To do the job you need two four-wire RTDs connected to a single differential transmitter. Another way to reduce lead wire error is with a constant current source whereby the resistance bridge is replaced by a digital voltage meter. Avoiding contact problems by using gold contacts also would help. Although this solution requires careful wiring, it might be the best option to meet customer requirements for large crystals.
Dirk Willard, consultant
Gas temperature is gradually rising at the exit of our waste heat exchanger; the gas goes to a reactor and threatens to raise its catalyst bed temperature above the allowable limit. The exchanger extracts heat for steam from gas exiting a steam reformer (see Figure 1), whose feed rate of hydrogen and liquefied petroleum gas is steady. De-mineralized water is on the shellside; hot water, H2S, H2, CO2, CO are on the tubeside. An analysis of the shellside condensate shows traces of iron and phosphate; an analysis of the tubeside shows traces of iron, potash and silicon. There are some similarities with the analysis of the desulfurization catalyst but our supplier denies the possibility of broken catalyst. What's causing the fouling? How can we solve the problem?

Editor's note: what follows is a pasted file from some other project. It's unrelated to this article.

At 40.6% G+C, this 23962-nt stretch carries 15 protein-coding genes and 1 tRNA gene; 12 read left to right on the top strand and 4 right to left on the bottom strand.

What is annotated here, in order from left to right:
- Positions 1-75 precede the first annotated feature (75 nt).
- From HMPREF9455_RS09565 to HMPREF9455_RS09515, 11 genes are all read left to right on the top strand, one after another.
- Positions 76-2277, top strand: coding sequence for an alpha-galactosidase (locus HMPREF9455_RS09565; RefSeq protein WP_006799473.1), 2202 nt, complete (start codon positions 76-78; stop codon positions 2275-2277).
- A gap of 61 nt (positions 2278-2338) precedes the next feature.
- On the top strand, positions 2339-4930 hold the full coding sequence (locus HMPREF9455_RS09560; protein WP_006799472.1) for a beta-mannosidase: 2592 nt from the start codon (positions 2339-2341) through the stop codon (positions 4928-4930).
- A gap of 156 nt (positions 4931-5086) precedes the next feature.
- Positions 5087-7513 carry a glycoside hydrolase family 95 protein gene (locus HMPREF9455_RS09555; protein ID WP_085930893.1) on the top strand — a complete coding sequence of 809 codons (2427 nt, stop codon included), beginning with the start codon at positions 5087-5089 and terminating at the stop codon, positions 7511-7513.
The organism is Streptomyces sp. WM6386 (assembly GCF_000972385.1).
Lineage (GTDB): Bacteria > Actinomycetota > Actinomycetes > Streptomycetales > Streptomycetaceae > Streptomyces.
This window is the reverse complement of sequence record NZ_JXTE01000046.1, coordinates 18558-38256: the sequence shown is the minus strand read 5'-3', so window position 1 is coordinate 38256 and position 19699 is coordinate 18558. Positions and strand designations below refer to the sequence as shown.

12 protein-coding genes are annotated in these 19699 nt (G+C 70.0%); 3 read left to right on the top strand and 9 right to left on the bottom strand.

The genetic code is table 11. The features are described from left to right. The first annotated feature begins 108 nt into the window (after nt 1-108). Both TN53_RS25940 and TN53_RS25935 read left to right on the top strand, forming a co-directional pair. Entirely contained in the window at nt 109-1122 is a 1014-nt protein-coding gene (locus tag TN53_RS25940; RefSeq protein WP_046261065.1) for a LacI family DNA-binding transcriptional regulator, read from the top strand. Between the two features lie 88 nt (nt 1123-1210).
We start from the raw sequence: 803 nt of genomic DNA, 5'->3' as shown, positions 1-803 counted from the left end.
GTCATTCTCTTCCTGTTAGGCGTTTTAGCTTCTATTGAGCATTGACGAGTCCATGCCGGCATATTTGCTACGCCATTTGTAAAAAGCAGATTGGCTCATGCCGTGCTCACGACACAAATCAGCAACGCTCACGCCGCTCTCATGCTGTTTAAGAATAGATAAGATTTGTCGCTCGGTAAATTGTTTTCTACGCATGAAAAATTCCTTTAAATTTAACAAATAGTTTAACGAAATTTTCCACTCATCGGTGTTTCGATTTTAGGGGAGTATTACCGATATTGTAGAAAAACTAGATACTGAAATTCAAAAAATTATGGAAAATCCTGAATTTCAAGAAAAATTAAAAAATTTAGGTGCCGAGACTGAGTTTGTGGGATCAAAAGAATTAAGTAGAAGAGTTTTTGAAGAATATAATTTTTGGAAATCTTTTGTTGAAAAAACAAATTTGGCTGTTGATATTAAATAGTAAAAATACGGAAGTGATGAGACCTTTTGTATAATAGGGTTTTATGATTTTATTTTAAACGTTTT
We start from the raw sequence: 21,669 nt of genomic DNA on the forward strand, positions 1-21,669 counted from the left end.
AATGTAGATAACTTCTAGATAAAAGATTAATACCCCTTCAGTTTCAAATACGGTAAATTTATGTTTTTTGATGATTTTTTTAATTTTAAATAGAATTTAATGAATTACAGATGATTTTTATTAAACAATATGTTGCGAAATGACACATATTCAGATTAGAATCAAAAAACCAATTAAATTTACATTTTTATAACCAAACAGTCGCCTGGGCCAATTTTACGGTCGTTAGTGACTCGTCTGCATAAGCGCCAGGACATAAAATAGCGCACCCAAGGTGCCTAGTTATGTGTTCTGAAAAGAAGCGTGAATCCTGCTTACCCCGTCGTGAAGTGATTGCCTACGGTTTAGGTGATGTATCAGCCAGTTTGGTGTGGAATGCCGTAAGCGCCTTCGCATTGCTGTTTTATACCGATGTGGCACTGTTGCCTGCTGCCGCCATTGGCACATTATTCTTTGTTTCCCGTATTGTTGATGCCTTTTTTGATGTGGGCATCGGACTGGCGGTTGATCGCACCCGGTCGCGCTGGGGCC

Send us your comments, suggestions or solutions for this question by August 13, 2010. We'll include as many of them as possible in the September 2010 issue and all on www.ChemicalProcessing.com. Send visuals — a sketch is fine. E-mail us at ProcessPuzzler@putman.net or mail to Process Puzzler, Chemical Processing, 555 W. Pierce Road, Suite 301, Itasca, IL 60143. Fax: (630) 467-1120. Please include your name, title, location and company affiliation in the response.
And, of course, if you have a process problem you'd like to pose to our readers, send it along and we'll be pleased to consider it for publication.